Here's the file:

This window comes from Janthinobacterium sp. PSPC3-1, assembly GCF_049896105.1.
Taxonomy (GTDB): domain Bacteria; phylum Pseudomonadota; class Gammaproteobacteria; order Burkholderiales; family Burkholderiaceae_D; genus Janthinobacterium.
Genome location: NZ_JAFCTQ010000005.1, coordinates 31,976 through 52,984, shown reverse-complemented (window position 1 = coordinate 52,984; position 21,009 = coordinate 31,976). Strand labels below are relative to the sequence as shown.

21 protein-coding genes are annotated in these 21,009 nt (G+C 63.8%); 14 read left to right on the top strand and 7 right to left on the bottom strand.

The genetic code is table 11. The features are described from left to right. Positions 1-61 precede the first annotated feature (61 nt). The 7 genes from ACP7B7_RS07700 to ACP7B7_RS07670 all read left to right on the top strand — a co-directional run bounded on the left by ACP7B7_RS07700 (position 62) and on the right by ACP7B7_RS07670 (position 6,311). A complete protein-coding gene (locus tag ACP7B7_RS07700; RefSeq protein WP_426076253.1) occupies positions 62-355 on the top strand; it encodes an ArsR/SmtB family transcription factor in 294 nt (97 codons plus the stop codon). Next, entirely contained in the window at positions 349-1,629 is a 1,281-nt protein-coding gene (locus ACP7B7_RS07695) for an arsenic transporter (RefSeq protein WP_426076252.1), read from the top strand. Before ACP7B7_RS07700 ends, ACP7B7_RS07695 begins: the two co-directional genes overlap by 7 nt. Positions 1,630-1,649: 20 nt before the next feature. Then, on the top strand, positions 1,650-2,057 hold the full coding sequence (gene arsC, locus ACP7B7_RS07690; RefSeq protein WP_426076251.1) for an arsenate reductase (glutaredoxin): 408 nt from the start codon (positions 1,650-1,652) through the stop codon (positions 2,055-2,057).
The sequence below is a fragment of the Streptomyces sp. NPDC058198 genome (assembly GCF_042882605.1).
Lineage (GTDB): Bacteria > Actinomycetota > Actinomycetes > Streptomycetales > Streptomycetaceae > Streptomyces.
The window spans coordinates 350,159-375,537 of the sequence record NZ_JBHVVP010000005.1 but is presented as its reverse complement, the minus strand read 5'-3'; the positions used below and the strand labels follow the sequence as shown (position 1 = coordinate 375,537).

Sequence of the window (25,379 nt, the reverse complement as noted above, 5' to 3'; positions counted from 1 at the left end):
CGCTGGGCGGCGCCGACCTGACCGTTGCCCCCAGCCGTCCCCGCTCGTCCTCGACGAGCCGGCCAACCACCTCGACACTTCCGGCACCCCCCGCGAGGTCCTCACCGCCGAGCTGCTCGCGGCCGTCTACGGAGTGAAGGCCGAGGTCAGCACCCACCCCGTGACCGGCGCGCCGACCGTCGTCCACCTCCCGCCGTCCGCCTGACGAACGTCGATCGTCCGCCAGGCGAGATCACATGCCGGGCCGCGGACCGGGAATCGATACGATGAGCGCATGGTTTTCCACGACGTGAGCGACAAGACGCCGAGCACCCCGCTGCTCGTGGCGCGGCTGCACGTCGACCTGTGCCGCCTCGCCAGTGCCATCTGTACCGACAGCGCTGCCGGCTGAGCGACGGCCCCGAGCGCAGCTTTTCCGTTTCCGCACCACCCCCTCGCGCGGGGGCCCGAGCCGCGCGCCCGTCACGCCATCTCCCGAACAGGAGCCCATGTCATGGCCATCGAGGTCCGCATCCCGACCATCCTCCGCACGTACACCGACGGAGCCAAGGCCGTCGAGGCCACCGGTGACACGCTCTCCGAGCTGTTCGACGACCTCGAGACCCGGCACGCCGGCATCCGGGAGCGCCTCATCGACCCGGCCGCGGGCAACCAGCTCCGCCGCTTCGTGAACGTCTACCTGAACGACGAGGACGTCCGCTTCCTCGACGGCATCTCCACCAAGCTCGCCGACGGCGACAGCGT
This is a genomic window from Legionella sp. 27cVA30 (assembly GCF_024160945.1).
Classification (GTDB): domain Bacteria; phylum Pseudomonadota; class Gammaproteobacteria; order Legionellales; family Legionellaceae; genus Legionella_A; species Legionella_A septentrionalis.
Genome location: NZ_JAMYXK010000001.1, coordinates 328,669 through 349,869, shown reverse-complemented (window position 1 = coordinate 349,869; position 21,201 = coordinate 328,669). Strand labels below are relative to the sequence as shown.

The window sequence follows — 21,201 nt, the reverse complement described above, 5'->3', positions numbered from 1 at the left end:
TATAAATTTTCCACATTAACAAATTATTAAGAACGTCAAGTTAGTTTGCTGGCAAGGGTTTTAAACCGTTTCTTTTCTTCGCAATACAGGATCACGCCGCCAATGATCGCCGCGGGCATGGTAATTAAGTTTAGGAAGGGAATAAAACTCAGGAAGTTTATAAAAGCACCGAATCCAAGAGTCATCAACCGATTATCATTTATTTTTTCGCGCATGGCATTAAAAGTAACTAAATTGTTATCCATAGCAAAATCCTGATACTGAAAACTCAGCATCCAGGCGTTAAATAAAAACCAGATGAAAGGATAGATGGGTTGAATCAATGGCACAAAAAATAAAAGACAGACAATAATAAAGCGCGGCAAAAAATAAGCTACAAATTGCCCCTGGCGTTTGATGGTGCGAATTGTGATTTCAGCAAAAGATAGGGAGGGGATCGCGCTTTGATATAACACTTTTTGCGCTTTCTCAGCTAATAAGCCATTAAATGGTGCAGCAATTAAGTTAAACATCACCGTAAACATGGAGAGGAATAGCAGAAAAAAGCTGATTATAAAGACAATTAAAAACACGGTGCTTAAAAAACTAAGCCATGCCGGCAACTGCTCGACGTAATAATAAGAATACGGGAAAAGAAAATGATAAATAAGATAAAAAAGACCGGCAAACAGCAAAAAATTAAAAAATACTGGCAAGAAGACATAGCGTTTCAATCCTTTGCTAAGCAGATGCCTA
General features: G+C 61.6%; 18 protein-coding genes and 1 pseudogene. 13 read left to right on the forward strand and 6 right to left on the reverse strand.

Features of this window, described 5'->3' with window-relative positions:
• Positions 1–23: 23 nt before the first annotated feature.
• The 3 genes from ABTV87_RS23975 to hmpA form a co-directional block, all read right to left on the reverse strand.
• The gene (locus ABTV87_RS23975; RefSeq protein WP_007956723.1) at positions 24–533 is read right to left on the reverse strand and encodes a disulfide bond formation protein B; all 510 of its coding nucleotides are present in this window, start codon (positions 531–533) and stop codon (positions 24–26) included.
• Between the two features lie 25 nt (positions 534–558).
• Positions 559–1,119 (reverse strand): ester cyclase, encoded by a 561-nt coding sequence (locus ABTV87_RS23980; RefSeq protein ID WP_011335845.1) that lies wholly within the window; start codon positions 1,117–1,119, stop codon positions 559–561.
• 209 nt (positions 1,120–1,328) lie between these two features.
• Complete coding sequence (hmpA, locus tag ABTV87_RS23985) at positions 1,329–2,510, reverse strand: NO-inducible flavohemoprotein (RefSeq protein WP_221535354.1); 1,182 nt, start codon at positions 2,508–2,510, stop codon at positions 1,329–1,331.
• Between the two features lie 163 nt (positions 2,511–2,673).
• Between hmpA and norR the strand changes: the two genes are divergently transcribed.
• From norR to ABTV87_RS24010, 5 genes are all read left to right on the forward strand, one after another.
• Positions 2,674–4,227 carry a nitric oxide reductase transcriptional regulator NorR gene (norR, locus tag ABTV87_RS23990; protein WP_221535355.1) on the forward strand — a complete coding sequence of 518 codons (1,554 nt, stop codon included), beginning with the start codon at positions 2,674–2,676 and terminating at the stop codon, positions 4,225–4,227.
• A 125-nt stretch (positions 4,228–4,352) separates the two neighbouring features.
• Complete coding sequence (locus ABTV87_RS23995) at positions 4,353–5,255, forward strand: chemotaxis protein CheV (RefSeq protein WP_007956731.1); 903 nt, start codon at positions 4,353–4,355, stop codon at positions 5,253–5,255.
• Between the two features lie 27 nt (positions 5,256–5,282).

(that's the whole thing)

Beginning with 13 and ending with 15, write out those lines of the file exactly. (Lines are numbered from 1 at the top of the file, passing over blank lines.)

Genome location: NZ_JAMYXK010000001.1, coordinates 328,669 through 349,869, shown reverse-complemented (window position 1 = coordinate 349,869; position 21,201 = coordinate 328,669). Strand labels below are relative to the sequence as shown.

The window sequence follows — 21,201 nt, the reverse complement described above, 5'->3', positions numbered from 1 at the left end:
TATAAATTTTCCACATTAACAAATTATTAAGAACGTCAAGTTAGTTTGCTGGCAAGGGTTTTAAACCGTTTCTTTTCTTCGCAATACAGGATCACGCCGCCAATGATCGCCGCGGGCATGGTAATTAAGTTTAGGAAGGGAATAAAACTCAGGAAGTTTATAAAAGCACCGAATCCAAGAGTCATCAACCGATTATCATTTATTTTTTCGCGCATGGCATTAAAAGTAACTAAATTGTTATCCATAGCAAAATCCTGATACTGAAAACTCAGCATCCAGGCGTTAAATAAAAACCAGATGAAAGGATAGATGGGTTGAATCAATGGCACAAAAAATAAAAGACAGACAATAATAAAGCGCGGCAAAAAATAAGCTACAAATTGCCCCTGGCGTTTGATGGTGCGAATTGTGATTTCAGCAAAAGATAGGGAGGGGATCGCGCTTTGATATAACACTTTTTGCGCTTTCTCAGCTAATAAGCCATTAAATGGTGCAGCAATTAAGTTAAACATCACCGTAAACATGGAGAGGAATAGCAGAAAAAAGCTGATTATAAAGACAATTAAAAACACGGTGCTTAAAAAACTAAGCCATGCCGGCAACTGCTCGACGTAATAATAAGAATACGGGAAAAGAAAATGATAAATAAGATAAAAAAGACCGGCAAACAGCAAAAAATTAAAAAATACTGGCAAGAAGACATAGCGTTTCAATCCTTTGCTAAGCAGATGCCTA